Past leaders shape future success



Commentary by Col. Michael Bedard
45th Weather Squadron


5/6/2006 - Patrick AFB, Fla.  -- As professionals in Air Force weather, we tend to focus on the technology and techniques of our trade. However, as important as these tools are, the most important factors are the people who develop and use them.

Yes, people really are our most valuable resources. Without people doing the mission day-in and day-out, no leader can accomplish the duty of leading units to organizational and mission success. We've seen many changes in technology over the years, all of which have helped us move forward in one way or another.

As technological leaders, we can't stand still if we want to improve how we provide relevant weather operations to our warfighters. Past leaders realized a complete effort required going "beyond the wall" presented by a challenge.

Leadership inspires people, at all levels of responsibility, to perform their daily duties and empowers them to take the next step to improve their processes for the future. Without past leadership, we would not have received the improved technology we use today. The obvious follow-on statement is: we need continued leadership to meet the challenges we will see tomorrow. You can be a leader at any level. We even see that in the Air Force core value of 'Excellence In All We Do.' It applies to everyone. I have seen flight commanders jump in and "take the bull by the horns," and forecasters leading by example; both stepping up to help another team member get the job done. We must all remember to do the right thing.

Doing what's right usually means putting the needs of the organization ahead of individual needs and desires. This invokes another core value of 'Service Before Self.' Air Force weather team members are not only technical leaders but also operational leaders. At the 45th Weather Squadron, our vital mission is providing weather support to America's space program at Cape Canaveral Air Force Station and Kennedy Space Center.

Space shuttle launch and recovery is arguably the most weather-sensitive mission in the Department of Defense. Therefore, we must always strive to perform our operations perfectly today and do even better tomorrow. Fortunately, we have been blessed with some of the most talented and motivated meteorologists in Air Force weather. Some recent examples of our contributions have included helping the 45th Space Wing launch an improved GPS satellite to provide better positioning data to all warfighters. As part of the larger wing team, each squadron member has their job to do. While that seems like a very basic statement, it is a reminder to know our job and don't wait around for someone else to do it. "Make it happen," as my Squadron Officer School instructor often said.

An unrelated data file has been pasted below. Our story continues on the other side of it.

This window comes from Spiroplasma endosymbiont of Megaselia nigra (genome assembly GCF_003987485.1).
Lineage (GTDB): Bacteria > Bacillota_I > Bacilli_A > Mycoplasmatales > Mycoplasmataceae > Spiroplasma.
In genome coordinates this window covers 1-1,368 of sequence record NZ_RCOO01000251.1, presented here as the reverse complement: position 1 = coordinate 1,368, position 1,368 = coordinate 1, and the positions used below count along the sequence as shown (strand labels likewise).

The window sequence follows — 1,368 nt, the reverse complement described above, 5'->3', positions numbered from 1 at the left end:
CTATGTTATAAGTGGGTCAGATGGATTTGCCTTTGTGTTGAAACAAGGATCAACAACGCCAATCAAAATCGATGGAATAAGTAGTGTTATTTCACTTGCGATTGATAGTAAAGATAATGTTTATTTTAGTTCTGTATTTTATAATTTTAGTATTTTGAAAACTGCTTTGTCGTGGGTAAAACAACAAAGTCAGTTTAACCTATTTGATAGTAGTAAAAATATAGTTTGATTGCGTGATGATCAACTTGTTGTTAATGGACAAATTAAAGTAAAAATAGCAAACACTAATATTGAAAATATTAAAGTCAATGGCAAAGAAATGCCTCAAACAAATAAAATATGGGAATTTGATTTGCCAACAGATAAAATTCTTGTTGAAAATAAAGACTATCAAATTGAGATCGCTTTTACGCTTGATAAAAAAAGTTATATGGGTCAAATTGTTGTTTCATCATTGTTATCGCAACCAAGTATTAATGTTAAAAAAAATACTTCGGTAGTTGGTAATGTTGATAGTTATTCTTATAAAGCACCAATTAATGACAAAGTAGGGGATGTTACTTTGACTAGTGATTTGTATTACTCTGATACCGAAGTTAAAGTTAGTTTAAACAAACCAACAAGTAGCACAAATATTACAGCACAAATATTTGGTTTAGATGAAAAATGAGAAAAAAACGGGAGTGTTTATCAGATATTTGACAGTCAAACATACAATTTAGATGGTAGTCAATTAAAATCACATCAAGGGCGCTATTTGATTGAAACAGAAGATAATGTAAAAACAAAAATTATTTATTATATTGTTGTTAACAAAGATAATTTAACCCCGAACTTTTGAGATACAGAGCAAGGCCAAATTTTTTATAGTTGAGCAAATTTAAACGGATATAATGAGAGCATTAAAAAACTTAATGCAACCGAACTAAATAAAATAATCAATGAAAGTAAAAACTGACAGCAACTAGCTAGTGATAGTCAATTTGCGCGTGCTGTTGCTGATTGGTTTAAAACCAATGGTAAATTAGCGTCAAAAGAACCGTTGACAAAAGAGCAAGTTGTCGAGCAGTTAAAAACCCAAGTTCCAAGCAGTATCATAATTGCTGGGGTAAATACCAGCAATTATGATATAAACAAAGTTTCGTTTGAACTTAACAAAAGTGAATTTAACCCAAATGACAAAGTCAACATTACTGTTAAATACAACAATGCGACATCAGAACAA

The 45th WS also helped NASA return to space with the Space Shuttle Discovery "Return to Flight" STS-114, the first of two RTF missions. Because the shuttle landed at Edwards AFB CA, four of our team members put aside personal needs and worked diligently, excitedly, and willingly, to bring Discovery back to KSC safely. Doing the right thing may sometimes mean going on a short notice deployment to help the space shuttle or perhaps deploying and fighting the War on Terrorism. This time, their efforts received praise from the long-time shuttle ferry flight pilots as providing "the best ferry flight weather support ever seen!" Great teamwork and unity paid off again. Regardless of any "walls" they faced, the team persevered and completed the mission. The unit developed this tremendous team work-ethic over many years, individually with personal pride, but also together in preparing for the 45th Space Wing Operational Readiness Inspection in May 2005. Knowing how each member fits into the mission is a great help to us and to the customer in accomplishing that mission.

Everyone has to be a team player. If not, leaders need to lead and coach them into that mindset. Everyone is an essential part of a successful mission. But, what works today may not always work for the increased technology of tomorrow. We must continuously strive to improve our operations and support to each mission. To do this, we should honor our past, be truthful with our capabilities today, and chart an honest course to make tomorrow even better. The words honor, truth, and honesty summon another core value of 'Integrity First.' It is the glue, which has helped warriors of yesterday and today attain excellence and put service before self.

You might be tired of reading about the Air Force core values. But, no apologies here. Those values are tried and true, and will help us perform the mission today, and should certainly guide our actions in all of our tomorrows. May you always give it your best, do the right thing, and remember, "100 percent effort is beyond the wall."